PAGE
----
Most folks, ours included, are so busy that they rarely have time to "socialize" or "collaborate" with others. Many times what is necessary is a person who is willing to function as a "connection hub." This is one of the responsibilities of our PM's and program managers.

  • The key is not letting the tail wag the dog. Collaboration ≠ social. The value of collaboration in the enterprise is obvious. Social is an interesting phenomenon, explosive in the consumer space. But its role in the corporate space is still uncertain.

    The primary role of social with respect to BPM is its ability to engage customers and embrace them as part of our business processes. Using social within the confines of an organization may have value, but the concept really remains to be proven.

  • It is not as simple as "Business want collaboration not Socialization". The differntiation between these concepts is not aleays clear. Socialization could have Business Value. The customer, could prefer your business because of Socialization. Collaboration could be improved, as a by product of Socialization. It could be valueless in Business terms.
    In summary: Being a Social Business could include Business Value Proposition. However, it is a long journey.

    Read my post: SOA and Social Business http://avirosenthal.blogspot.co.il/2011/12/soa-and-social-business.html

  • The question started with a statement that there is a misconception on the difference between social and collaboration. The two are not the same as Scott rightly pointed out. Both have it’s place and right now the term “social” is trending and is “cool”.

    Social tools like Yammer are great to keep people informed and updated but it is a subscription model almost like RSS feeds a few years ago. (Do you still read all your RSS feeds?).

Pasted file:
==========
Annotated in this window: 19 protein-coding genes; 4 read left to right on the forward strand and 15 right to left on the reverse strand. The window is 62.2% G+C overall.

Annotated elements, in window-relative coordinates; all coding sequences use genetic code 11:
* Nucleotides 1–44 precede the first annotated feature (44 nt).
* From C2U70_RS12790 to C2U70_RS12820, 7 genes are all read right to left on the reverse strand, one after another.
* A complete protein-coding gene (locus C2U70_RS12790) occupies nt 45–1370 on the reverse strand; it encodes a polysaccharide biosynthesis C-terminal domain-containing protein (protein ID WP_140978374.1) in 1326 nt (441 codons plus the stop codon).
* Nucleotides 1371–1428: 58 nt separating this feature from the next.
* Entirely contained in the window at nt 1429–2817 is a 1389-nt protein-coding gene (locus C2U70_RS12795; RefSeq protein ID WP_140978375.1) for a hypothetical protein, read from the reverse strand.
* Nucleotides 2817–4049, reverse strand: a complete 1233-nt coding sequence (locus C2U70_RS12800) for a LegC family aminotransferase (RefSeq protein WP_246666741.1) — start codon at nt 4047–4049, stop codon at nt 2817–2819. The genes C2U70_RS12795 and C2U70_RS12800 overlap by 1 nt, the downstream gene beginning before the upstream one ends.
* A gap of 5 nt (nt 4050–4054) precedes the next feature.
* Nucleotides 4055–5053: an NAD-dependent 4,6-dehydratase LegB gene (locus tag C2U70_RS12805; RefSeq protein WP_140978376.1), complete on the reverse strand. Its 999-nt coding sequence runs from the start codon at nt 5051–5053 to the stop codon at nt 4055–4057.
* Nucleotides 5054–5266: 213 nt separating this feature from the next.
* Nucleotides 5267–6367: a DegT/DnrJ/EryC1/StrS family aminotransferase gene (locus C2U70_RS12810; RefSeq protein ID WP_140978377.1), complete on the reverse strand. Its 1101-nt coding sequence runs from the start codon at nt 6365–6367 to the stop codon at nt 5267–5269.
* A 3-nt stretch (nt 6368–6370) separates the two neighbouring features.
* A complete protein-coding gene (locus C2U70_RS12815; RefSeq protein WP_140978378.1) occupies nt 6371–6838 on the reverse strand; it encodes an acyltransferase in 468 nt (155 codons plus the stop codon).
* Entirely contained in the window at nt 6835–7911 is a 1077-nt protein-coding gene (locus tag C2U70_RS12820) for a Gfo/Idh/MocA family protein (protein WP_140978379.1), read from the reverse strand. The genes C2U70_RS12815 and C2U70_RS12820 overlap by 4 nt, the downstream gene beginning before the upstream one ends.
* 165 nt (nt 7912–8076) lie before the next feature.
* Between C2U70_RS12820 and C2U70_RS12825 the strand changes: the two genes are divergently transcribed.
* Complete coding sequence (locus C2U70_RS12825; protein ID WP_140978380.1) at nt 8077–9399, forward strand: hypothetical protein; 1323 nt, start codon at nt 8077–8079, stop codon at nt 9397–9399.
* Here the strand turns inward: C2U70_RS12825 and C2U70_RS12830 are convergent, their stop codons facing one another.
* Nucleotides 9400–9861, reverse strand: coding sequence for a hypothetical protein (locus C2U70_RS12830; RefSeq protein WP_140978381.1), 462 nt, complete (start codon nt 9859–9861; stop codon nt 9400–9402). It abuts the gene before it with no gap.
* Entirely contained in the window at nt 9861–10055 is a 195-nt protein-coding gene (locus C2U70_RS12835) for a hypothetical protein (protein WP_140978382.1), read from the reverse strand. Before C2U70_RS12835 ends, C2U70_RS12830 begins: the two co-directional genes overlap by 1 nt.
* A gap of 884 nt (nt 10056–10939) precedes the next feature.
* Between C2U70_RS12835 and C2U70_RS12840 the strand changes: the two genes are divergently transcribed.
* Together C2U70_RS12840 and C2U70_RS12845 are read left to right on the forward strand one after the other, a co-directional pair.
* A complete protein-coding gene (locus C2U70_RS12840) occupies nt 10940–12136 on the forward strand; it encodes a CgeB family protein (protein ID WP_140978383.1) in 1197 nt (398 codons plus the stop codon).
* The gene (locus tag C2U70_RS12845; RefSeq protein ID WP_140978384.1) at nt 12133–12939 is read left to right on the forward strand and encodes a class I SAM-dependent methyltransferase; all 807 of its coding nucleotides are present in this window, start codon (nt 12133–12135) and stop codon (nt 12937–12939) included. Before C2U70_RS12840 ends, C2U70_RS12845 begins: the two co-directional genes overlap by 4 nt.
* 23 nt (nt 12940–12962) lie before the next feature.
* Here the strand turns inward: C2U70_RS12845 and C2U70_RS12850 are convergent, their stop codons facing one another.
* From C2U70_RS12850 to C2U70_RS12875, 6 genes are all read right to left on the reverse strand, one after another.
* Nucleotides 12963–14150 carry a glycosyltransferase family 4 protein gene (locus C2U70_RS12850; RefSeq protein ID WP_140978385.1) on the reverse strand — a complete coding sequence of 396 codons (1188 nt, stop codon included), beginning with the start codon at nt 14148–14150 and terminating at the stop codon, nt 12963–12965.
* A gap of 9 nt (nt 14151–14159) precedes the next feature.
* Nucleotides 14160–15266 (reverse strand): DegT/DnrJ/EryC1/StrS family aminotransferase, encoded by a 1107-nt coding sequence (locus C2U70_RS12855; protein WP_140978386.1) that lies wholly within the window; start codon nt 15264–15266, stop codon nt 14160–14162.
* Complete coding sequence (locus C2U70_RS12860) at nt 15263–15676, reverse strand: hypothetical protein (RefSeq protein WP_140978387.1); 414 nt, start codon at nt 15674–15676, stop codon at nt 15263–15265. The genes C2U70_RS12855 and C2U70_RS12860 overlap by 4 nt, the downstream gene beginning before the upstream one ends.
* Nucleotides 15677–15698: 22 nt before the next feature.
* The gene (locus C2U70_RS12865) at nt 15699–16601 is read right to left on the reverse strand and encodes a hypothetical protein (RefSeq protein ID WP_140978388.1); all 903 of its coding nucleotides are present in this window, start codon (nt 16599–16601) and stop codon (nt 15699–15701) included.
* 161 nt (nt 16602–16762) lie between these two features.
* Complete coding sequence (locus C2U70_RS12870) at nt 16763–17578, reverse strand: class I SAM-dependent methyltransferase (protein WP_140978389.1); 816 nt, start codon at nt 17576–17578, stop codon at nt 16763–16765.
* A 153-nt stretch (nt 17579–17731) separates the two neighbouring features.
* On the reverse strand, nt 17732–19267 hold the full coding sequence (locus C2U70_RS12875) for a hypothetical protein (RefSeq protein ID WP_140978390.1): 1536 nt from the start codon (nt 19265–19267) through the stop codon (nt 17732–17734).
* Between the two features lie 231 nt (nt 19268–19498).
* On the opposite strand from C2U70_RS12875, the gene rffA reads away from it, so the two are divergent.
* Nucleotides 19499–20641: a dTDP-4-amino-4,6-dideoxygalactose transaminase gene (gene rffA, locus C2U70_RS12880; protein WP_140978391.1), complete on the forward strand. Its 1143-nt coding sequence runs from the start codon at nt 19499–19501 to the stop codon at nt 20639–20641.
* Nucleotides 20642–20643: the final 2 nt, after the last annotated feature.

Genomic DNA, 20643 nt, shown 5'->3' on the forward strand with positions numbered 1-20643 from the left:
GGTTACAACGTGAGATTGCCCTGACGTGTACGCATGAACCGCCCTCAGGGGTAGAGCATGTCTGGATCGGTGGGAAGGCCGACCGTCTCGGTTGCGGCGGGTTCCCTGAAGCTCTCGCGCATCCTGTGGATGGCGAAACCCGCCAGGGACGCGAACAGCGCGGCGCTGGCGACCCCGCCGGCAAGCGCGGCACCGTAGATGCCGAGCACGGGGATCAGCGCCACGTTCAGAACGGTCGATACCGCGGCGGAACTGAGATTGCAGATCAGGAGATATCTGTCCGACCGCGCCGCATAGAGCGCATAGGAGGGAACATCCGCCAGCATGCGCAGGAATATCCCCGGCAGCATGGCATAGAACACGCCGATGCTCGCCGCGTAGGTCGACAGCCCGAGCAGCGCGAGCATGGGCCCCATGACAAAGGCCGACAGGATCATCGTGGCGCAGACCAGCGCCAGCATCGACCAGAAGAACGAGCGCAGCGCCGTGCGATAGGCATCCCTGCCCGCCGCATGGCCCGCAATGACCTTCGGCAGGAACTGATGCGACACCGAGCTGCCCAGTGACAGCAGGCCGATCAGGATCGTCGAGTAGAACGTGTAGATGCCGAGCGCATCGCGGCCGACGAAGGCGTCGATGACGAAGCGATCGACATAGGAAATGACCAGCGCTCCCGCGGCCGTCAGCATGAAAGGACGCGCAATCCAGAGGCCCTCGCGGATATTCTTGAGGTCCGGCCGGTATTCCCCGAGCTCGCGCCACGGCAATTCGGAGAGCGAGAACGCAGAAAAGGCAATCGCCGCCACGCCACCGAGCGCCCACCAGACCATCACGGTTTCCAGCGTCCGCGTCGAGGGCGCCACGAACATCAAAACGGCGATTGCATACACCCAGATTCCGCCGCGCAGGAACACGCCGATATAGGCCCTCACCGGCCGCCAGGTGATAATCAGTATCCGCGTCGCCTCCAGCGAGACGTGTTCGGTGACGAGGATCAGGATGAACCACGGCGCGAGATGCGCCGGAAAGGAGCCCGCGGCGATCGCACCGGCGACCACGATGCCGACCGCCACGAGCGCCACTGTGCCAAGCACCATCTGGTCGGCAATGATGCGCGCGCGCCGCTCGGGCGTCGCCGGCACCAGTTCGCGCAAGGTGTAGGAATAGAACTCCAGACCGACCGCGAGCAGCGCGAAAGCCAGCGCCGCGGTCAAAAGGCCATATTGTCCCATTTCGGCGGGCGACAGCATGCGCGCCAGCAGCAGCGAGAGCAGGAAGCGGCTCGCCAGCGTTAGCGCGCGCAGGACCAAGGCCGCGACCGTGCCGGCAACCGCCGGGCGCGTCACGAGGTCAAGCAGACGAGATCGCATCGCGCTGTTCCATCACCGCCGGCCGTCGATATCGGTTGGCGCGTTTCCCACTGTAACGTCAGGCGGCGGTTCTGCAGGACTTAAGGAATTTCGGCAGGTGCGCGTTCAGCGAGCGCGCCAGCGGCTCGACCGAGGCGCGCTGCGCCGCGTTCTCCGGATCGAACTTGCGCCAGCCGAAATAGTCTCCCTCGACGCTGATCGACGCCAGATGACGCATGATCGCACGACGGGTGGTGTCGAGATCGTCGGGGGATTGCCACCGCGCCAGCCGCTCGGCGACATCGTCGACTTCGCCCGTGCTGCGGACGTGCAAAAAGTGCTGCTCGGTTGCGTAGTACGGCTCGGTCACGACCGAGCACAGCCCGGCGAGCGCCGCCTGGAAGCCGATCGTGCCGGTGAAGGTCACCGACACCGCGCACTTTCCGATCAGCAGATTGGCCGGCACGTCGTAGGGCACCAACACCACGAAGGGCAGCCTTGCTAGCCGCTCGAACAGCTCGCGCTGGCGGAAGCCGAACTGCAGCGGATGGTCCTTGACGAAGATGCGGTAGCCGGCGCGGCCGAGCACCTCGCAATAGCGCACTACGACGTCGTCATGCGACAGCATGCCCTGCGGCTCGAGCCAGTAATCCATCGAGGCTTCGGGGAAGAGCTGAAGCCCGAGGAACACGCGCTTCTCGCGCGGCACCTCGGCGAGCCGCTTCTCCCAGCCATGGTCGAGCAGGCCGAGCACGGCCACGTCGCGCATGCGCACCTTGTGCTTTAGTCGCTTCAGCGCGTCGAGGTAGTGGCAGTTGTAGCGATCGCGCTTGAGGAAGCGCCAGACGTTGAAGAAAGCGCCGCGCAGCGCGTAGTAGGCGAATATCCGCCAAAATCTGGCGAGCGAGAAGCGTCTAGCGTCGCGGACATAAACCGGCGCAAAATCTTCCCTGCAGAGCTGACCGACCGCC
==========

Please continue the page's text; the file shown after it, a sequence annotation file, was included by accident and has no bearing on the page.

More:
In our work with business and IT folk around business processes, we find that their requirements are around collaboration. They want conversations around processes and transactions to be captured in the visible audit trail of that process.

    CIOs find themselves under increasing pressure to support “social business” alongside mobility, big data & cloud. Working with them on the real business requirements we find that the real requirement is to manage the unstructured content and information in the collaboration between people.

    I agree that the best approach is to walk over to someone’s booth, discuss a topic and decide on a course of action. What happens 99% of the time at the moment is that people break out into email and the collaboration never gets captured in the context of the process.

    Social tools and networking has it place in organizations but our experience shows that the real business process requirements are mostly collaborative and done as part of work. It is not something I subscribe to and will read when I get a chance.

    It is important to differentiate between the two and decide what is right for your organization.

    I’ve created a short paper on this topic. 3 Myths of Social Work.

  • Jon Ryder answered most clearly. As IT practitioners we tend to put all the controls and expectations on technology. It has not and will not work. There has to be a 'collaboration and socialization' between people, processes, business objectives and rules to include technology - an alignment. My professional opinion, inclusiveness of the latter is a solid start to "making sure social tools deliver collaboration".